Yet Akerman’s known set of concerns makes it impossible to imagine she missed the transgressive undercurrent Kriegsman focuses on. In the first half of Chantal Akerman par Chantal Akerman she directly addresses the camera. Early on she is framed in a medium shot (as she was in her appearance in her film about Bausch) and then later in a tighter close up shot. The shift to her close up occurs when she finishes talking about her practice of making cinema and begins to speak about her family history. She describes herself in the film as a “2nd-generation Jew.” She tells us of her maternal grandmother.

She painted. I’d like to find her paintings. They disappeared in the turmoil. I like to think she worked in hiding. It may not be true. But I like to think it. In hiding, because in a religious community, images are forbidden. In her diary she wrote–she wasn’t 18 yet, she kept it in Polish–that her diary was the only place for her innermost thoughts because she was a woman.[7]

It seems unlikely that Akerman’s minimizing of Bausch as a creative force owes to internalised sexism. Rather, her claim that “I had to defend myself from what was being expressed” reveals the filmmaker’s conflation of Bausch’s power and the dangerous neutrality her seductive force might bring forth. Bausch is using imagery that can be read as referencing the Holocaust, as Kriegsman reads it, and yet the choreographed pieces are about love. Does Akerman perceive Bausch’s work as ethically lacking, then, as some of the documentarians interviewed in “Honest Truths” felt of certain subjects? Did she see this as limiting her responsibility to Bausch?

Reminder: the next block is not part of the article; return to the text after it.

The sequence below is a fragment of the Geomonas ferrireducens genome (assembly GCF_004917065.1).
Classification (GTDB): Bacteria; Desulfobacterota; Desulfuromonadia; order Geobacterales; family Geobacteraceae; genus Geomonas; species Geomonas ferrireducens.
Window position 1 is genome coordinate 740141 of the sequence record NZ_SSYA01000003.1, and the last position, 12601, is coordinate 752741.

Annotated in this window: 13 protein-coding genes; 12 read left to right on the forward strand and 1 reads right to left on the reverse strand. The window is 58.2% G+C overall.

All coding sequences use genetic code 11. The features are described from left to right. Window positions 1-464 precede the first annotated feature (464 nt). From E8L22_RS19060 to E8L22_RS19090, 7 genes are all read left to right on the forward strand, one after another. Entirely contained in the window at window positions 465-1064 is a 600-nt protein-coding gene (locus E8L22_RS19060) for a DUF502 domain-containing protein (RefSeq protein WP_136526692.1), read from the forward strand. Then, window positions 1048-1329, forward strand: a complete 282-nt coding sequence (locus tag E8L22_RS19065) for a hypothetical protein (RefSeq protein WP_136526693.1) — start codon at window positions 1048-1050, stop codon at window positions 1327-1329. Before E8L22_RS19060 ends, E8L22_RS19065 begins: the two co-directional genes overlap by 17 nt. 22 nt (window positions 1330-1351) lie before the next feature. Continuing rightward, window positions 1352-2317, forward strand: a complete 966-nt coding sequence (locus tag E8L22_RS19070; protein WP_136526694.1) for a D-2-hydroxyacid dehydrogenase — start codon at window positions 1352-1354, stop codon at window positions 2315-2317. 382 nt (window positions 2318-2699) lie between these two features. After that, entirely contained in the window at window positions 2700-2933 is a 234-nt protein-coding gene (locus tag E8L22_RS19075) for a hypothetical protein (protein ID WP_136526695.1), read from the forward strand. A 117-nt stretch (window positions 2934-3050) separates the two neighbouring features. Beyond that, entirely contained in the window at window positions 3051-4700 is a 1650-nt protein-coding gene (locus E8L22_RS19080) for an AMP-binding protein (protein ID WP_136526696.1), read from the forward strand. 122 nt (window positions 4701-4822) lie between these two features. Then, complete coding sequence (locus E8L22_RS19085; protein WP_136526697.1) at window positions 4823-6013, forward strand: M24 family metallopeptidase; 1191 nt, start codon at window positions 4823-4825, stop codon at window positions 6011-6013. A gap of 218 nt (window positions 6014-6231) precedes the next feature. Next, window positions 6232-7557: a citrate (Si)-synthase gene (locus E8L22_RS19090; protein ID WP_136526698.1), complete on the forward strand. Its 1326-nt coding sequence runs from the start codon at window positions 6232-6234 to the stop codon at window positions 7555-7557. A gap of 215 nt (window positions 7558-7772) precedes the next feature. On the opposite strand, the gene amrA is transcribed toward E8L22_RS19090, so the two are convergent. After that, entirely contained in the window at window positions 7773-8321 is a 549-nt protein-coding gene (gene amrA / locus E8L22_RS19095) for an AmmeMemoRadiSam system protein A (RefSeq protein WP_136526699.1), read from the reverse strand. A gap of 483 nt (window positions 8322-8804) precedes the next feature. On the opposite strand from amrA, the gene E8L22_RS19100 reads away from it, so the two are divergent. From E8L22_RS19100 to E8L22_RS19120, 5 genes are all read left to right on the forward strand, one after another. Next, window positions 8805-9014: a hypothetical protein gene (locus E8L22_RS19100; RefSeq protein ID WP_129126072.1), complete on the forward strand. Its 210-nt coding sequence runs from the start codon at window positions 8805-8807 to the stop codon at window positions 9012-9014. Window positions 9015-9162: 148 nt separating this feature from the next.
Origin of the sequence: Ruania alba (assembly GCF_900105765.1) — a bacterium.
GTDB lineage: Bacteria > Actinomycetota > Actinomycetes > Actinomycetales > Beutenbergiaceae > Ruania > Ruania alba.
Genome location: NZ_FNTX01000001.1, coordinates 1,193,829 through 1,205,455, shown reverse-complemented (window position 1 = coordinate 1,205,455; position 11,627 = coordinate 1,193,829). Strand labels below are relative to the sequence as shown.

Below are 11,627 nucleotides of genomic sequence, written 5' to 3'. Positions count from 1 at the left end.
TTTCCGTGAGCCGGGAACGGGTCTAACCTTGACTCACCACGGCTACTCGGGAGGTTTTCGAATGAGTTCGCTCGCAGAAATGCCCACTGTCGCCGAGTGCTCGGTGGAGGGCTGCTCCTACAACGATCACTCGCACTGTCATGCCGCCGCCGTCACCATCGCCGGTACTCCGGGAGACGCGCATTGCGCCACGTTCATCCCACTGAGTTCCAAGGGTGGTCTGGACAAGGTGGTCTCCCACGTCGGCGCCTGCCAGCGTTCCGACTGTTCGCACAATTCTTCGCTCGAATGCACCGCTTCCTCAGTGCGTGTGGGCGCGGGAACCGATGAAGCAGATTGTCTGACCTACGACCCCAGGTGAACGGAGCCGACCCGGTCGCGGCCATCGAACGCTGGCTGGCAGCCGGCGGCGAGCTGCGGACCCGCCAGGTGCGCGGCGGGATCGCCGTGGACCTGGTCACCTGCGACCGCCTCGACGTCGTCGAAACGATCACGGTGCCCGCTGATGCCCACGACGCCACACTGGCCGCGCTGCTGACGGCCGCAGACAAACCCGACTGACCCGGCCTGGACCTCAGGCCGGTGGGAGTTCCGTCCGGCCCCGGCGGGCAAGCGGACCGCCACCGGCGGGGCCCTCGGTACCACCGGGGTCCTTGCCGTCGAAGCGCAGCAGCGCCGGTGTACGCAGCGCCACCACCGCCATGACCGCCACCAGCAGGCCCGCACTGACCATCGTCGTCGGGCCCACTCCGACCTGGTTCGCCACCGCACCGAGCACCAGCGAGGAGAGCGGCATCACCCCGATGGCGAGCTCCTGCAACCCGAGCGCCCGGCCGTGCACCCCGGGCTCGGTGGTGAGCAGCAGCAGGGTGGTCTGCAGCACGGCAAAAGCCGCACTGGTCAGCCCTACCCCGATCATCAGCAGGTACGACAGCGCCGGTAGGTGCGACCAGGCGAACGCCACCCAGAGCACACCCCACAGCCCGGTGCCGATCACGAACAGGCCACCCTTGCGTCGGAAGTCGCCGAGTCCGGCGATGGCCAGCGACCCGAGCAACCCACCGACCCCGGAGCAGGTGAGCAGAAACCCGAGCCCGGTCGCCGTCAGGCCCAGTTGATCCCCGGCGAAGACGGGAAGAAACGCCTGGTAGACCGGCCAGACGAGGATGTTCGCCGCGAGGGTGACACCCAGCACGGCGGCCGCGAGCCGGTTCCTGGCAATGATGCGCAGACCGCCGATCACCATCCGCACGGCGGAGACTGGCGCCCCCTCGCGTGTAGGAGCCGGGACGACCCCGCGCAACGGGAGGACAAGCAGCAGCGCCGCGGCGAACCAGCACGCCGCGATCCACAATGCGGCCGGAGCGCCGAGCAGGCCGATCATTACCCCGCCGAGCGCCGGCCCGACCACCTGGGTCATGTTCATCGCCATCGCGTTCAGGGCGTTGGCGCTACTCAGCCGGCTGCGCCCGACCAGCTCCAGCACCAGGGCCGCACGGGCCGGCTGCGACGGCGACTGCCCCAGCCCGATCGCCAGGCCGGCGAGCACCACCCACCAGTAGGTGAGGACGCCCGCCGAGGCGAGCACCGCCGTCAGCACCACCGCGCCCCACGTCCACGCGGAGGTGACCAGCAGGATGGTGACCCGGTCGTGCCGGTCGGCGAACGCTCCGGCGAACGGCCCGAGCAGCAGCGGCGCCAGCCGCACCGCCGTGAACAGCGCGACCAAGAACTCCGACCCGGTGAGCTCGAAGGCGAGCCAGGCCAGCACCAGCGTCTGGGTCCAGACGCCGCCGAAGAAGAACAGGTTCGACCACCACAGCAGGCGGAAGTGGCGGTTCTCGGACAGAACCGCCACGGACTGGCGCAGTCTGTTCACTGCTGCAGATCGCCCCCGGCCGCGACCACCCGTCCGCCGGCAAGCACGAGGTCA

Bausch died in 2009. In her last years she participated in Tanzträume (2010), a film by Rainer Hoffmann and Anne Liesel. The film depicts forty teenagers learning and then performing Bausch’s work “Kontakthof” with instruction from Bausch’s company members. In the 27th minute of the film, we learn that “Pina is coming,” and then, in the 29th minute, a woman arrives. With shocking white hair and a severe black dress, this witch-like figure walks in. It is not Pina, however. Pina arrives next, in a black coat and a simple blue scarf, with her dark hair in a ponytail. She wears glasses. She looks nothing like our fantasy of a witch. In the 30th minute of the film, she smiles at the students, and says: “Don’t worry, I don’t bite.”[8]

Bausch on Bausch